Anthropomorphic Optimism

The core fallacy of anthropomorphism is expecting something to be predicted by the black box of your brain, when its causal structure is so different from that of a human brain as to give you no license to expect any such thing.

The early (pre-1966) biologists in The Tragedy of Group Selectionism believed that predators would voluntarily restrain their breeding to avoid overpopulating their habitat and exhausting the prey population. Later on, when Michael J. Wade actually went out and created in the laboratory the nighimpossible conditions for group selection, the adults adapted to cannibalize eggs and larvae, especially female larvae.1

Now, why might the group selectionists have not thought of that possibility?

Suppose you were a member of a tribe, and you knew that, in the near future, your tribe would be subjected to a resource squeeze. You might propose, as a solution, that no couple have more than one child—after the first child, the couple goes on birth control. Saying, “Let’s all individually have as many children as we can, but then hunt down and cannibalize each other’s children, especially the girls,” would not even occur to you as a possibility.

Think of a preference ordering over solutions, relative to your goals. You want a solution as high in this preference ordering as possible. How do you find one? With a brain, of course! Think of your brain as a high-ranking-solution-generator—a search process that produces solutions that rank high in your innate preference ordering.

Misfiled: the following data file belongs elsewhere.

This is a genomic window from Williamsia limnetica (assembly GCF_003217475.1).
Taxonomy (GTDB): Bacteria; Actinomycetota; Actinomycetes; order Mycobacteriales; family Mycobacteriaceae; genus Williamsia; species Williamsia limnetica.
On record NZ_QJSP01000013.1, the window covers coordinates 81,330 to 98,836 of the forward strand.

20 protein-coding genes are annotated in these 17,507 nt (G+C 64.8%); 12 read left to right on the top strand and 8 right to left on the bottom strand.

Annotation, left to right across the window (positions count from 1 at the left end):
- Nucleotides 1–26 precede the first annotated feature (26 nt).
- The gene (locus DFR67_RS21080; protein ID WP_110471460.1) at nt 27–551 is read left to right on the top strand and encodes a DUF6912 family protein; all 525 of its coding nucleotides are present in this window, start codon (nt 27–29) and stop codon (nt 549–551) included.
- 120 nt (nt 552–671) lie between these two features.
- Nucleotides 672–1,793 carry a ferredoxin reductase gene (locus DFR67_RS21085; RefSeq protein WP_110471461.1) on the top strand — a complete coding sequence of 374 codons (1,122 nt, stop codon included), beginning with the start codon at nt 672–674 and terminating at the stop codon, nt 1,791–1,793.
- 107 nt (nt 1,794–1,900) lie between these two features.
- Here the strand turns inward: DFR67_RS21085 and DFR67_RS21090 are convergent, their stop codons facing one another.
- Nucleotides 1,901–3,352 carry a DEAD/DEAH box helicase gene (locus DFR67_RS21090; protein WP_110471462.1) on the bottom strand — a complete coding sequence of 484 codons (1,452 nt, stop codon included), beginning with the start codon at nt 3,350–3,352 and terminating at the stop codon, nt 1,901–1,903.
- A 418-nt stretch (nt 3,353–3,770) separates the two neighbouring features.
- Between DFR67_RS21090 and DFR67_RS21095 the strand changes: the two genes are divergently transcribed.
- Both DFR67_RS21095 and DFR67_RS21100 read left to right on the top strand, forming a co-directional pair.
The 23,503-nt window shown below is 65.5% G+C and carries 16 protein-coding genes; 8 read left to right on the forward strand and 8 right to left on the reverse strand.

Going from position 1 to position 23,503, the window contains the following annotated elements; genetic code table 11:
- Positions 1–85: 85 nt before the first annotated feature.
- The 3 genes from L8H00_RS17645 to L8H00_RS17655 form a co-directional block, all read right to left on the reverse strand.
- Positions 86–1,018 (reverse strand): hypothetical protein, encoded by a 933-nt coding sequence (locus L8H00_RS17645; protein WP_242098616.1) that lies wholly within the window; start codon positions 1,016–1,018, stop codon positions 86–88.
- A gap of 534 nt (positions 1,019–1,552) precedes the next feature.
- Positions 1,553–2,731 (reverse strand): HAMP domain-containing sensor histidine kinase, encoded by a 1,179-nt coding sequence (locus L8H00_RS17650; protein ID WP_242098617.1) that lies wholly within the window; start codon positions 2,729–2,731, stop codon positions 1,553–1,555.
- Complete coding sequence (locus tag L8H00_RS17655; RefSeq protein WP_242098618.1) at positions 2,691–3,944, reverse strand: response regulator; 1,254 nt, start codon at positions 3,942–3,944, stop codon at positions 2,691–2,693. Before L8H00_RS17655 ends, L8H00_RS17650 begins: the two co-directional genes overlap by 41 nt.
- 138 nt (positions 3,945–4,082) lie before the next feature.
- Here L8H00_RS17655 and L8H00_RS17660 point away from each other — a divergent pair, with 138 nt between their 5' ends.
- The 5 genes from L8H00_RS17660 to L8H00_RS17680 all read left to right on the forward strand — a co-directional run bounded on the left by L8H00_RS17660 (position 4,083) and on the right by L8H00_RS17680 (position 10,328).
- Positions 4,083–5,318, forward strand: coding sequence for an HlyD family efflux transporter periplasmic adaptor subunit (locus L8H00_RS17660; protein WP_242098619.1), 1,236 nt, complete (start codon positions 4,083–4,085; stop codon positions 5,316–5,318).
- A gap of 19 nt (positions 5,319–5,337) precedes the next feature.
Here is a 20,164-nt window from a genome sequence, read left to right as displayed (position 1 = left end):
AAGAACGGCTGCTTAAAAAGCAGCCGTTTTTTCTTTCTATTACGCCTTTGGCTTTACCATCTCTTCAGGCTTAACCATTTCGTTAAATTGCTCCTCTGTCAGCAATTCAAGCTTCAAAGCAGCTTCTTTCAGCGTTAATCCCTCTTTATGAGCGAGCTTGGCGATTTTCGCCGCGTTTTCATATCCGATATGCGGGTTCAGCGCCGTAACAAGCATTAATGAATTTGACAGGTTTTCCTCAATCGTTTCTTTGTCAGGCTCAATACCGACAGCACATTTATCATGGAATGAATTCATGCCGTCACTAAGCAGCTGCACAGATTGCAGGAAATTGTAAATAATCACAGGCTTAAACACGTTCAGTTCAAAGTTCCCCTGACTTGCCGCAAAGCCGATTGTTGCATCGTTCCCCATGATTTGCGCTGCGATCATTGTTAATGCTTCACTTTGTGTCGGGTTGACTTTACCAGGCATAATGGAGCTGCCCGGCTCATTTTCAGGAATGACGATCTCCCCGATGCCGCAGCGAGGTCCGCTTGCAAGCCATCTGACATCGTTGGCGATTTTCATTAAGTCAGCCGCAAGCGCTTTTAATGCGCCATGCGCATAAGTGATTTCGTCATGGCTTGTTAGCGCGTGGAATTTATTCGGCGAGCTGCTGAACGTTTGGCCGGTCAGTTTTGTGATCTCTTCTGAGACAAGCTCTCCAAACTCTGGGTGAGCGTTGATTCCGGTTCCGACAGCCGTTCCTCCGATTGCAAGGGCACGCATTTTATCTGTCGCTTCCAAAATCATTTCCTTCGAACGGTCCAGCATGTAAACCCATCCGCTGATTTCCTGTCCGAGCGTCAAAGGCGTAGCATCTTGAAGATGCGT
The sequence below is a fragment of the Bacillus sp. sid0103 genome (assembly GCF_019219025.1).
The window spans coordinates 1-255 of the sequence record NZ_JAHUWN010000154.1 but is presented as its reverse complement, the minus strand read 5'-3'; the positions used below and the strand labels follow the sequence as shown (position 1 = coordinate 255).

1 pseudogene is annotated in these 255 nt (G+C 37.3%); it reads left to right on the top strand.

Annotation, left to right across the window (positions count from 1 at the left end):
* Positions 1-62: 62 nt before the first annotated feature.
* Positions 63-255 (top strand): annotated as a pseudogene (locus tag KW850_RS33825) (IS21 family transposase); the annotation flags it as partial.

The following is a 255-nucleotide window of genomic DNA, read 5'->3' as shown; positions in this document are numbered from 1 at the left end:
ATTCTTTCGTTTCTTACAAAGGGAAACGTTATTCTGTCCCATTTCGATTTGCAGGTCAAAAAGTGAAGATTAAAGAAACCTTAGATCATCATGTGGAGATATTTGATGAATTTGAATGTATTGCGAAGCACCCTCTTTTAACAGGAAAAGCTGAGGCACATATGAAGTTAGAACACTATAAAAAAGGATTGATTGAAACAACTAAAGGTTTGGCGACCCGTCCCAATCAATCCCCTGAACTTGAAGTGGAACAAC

The solution space on all real-world problems is generally fairly large, which is why you need an efficient brain that doesn’t even bother to formulate the vast majority of low-ranking solutions.

If your tribe is faced with a resource squeeze, you could try hopping everywhere on one leg, or chewing off your own toes. These “solutions” obviously wouldn’t work and would incur large costs, as you can see upon examination— but in fact your brain is too efficient to waste time considering such poor solutions; it doesn’t generate them in the first place. Your brain, in its search for high-ranking solutions, flies directly to parts of the solution space like “Everyone in the tribe gets together, and agrees to have no more than one child per couple until the resource squeeze is past.”

Such a low-ranking solution as “Everyone have as many kids as possible, then cannibalize the girls” would not be generated in your search process.

But the ranking of an option as “low” or “high” is not an inherent property of the option. It is a property of the optimization process that does the preferring. And different optimization processes will search in different orders.